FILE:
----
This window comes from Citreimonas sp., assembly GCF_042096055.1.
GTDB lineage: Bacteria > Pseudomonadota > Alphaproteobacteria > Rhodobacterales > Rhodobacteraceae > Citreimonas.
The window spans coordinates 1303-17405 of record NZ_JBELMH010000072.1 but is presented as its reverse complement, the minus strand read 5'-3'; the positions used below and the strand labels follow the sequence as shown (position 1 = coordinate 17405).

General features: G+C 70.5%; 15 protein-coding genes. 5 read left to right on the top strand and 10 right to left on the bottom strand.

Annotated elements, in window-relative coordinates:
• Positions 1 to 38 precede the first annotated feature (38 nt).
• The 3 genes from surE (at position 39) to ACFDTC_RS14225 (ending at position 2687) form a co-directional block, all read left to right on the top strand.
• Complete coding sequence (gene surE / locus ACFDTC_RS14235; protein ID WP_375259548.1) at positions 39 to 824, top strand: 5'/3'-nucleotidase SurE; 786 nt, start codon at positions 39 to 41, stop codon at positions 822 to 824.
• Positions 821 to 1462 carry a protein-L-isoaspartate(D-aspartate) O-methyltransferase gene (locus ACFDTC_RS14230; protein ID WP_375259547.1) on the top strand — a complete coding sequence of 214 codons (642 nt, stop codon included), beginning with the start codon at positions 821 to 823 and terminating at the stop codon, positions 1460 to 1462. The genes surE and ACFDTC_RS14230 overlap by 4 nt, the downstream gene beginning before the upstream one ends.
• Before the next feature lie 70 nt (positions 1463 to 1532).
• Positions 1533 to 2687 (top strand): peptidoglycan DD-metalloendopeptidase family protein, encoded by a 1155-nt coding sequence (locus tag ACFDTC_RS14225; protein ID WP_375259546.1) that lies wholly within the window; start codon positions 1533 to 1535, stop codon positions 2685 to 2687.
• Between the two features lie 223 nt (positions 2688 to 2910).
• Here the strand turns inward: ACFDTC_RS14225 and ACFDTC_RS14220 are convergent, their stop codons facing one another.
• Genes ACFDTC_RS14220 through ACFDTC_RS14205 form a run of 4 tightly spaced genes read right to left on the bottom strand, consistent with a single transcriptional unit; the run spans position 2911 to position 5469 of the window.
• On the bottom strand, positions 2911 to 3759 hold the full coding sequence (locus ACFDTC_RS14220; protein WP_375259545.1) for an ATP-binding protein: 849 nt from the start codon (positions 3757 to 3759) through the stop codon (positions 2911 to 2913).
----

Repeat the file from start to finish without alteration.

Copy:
This window comes from Citreimonas sp., assembly GCF_042096055.1.
GTDB lineage: Bacteria > Pseudomonadota > Alphaproteobacteria > Rhodobacterales > Rhodobacteraceae > Citreimonas.
The window spans coordinates 1303-17405 of record NZ_JBELMH010000072.1 but is presented as its reverse complement, the minus strand read 5'-3'; the positions used below and the strand labels follow the sequence as shown (position 1 = coordinate 17405).

General features: G+C 70.5%; 15 protein-coding genes. 5 read left to right on the top strand and 10 right to left on the bottom strand.

Annotated elements, in window-relative coordinates:
• Positions 1 to 38 precede the first annotated feature (38 nt).
• The 3 genes from surE (at position 39) to ACFDTC_RS14225 (ending at position 2687) form a co-directional block, all read left to right on the top strand.
• Complete coding sequence (gene surE / locus ACFDTC_RS14235; protein ID WP_375259548.1) at positions 39 to 824, top strand: 5'/3'-nucleotidase SurE; 786 nt, start codon at positions 39 to 41, stop codon at positions 822 to 824.
• Positions 821 to 1462 carry a protein-L-isoaspartate(D-aspartate) O-methyltransferase gene (locus ACFDTC_RS14230; protein ID WP_375259547.1) on the top strand — a complete coding sequence of 214 codons (642 nt, stop codon included), beginning with the start codon at positions 821 to 823 and terminating at the stop codon, positions 1460 to 1462. The genes surE and ACFDTC_RS14230 overlap by 4 nt, the downstream gene beginning before the upstream one ends.
• Before the next feature lie 70 nt (positions 1463 to 1532).
• Positions 1533 to 2687 (top strand): peptidoglycan DD-metalloendopeptidase family protein, encoded by a 1155-nt coding sequence (locus tag ACFDTC_RS14225; protein ID WP_375259546.1) that lies wholly within the window; start codon positions 1533 to 1535, stop codon positions 2685 to 2687.
• Between the two features lie 223 nt (positions 2688 to 2910).
• Here the strand turns inward: ACFDTC_RS14225 and ACFDTC_RS14220 are convergent, their stop codons facing one another.
• Genes ACFDTC_RS14220 through ACFDTC_RS14205 form a run of 4 tightly spaced genes read right to left on the bottom strand, consistent with a single transcriptional unit; the run spans position 2911 to position 5469 of the window.
• On the bottom strand, positions 2911 to 3759 hold the full coding sequence (locus ACFDTC_RS14220; protein WP_375259545.1) for an ATP-binding protein: 849 nt from the start codon (positions 3757 to 3759) through the stop codon (positions 2911 to 2913).